The first in our seven part series of how to spot a healthy forest

1. A healthy forest has Balanced Management Practices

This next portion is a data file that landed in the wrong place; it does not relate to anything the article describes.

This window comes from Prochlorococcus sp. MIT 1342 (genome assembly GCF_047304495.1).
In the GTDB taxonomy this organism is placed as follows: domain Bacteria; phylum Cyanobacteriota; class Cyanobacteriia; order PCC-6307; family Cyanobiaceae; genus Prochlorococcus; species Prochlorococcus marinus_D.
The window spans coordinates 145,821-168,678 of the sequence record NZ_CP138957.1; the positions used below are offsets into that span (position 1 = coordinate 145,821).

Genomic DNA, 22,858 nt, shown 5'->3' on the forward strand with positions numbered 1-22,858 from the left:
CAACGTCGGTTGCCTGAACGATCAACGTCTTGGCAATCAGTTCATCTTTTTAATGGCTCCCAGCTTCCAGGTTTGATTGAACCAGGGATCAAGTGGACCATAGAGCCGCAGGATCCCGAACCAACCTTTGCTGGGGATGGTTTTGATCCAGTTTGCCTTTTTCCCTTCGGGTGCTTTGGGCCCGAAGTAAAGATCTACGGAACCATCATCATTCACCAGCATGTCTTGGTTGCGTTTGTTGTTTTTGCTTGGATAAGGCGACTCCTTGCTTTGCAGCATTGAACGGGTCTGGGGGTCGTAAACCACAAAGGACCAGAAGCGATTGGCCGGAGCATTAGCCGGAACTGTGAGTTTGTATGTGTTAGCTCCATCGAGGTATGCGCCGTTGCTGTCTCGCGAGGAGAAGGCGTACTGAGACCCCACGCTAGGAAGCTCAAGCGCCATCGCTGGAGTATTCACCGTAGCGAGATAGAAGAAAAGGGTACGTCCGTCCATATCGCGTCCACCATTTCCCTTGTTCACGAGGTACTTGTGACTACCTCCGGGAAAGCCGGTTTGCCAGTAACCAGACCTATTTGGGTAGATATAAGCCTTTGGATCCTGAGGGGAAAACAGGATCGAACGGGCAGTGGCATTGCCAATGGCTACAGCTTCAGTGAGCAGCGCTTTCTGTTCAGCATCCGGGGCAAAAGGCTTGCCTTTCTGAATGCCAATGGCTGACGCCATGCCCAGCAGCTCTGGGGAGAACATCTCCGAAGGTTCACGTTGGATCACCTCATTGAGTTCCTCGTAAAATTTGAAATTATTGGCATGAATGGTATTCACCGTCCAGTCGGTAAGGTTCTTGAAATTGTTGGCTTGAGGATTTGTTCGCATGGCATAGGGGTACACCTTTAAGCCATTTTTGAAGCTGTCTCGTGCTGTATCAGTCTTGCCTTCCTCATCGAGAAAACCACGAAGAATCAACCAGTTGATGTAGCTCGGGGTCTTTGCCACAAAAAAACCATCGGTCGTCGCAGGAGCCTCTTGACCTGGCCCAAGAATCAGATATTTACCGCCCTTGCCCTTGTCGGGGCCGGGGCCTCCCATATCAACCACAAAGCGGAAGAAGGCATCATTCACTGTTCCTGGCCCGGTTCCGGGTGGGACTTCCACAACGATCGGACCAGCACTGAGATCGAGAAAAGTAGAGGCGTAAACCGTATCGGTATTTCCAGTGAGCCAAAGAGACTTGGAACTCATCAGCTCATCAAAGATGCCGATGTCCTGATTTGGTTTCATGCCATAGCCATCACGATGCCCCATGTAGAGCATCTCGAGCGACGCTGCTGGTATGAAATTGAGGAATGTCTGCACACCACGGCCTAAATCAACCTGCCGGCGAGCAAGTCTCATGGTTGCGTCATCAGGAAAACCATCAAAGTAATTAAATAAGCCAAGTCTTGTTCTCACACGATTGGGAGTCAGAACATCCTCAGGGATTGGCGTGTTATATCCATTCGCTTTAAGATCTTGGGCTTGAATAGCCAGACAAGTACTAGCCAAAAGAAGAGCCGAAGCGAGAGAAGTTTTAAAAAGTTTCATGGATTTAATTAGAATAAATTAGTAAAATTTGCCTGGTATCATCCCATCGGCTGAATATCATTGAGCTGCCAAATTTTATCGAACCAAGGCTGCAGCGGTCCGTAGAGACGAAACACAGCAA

medium_Forest Regeneration - Greens Highway 20 December, 2012_0.jpgWhen forests are managed sustainably, there are ecologically sound plans in place for protecting watersheds, harvesting timber, reducing hazards and reforestation. Trees may be thinned to prevent overcrowding, reduce disease, minimise the likliehood of bushfires or enhance access to recreational users. Some management practices are tailored to help conserve habitat for species that would otherwise be lost. The forest may even be burned in a prescribed way to promote growth and prevent higher-intensity natural fires from occurring. Reforestation can be allowed to take place naturally through the growth and spreading of seeds from remaining trees or it can be prompted by new plantings. In a sustainably managed forest, all this activity is carried out by design with a long-term view. On the NSW North Coast, forest compartments (about 200 hectares) are assessed for many values including forest type, cultural heritage considerations, soil and water prescriptions, flora and fauna